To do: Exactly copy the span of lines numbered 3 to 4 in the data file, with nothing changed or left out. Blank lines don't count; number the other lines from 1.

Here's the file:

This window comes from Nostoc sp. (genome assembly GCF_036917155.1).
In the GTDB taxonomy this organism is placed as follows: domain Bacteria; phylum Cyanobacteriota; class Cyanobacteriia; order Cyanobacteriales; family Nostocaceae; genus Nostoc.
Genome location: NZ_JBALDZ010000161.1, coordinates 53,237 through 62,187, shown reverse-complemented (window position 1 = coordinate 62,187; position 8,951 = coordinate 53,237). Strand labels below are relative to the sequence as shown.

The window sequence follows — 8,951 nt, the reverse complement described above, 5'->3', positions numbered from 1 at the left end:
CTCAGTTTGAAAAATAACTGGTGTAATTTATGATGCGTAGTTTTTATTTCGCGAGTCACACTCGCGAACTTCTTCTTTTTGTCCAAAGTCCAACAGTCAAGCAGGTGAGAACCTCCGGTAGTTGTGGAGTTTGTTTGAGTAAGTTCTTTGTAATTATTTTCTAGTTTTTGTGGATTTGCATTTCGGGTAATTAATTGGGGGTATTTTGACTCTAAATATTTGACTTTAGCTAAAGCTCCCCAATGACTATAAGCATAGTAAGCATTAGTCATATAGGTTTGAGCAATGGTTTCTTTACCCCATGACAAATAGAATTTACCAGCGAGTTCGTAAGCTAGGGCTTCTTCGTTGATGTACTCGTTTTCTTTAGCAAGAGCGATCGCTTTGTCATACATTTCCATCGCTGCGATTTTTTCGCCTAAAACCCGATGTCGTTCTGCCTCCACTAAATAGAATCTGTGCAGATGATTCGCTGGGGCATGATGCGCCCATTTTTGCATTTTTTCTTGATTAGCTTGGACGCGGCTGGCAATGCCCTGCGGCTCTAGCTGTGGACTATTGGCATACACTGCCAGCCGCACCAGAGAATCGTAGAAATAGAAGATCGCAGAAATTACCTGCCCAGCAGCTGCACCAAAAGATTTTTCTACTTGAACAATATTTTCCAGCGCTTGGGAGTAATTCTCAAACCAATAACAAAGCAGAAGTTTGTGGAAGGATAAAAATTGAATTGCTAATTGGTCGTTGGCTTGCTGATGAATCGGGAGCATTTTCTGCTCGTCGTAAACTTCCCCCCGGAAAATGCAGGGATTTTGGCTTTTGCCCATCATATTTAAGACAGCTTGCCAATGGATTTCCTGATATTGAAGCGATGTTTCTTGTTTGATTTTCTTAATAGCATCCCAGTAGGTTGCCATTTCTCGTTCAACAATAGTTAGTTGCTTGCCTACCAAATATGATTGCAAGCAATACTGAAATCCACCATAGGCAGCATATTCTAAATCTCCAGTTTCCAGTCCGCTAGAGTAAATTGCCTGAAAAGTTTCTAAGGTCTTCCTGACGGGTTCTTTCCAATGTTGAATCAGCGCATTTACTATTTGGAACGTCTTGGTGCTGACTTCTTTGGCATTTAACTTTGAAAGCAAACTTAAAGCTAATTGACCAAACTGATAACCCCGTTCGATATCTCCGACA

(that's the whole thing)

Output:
Genome location: NZ_JBALDZ010000161.1, coordinates 53,237 through 62,187, shown reverse-complemented (window position 1 = coordinate 62,187; position 8,951 = coordinate 53,237). Strand labels below are relative to the sequence as shown.

The window sequence follows — 8,951 nt, the reverse complement described above, 5'->3', positions numbered from 1 at the left end: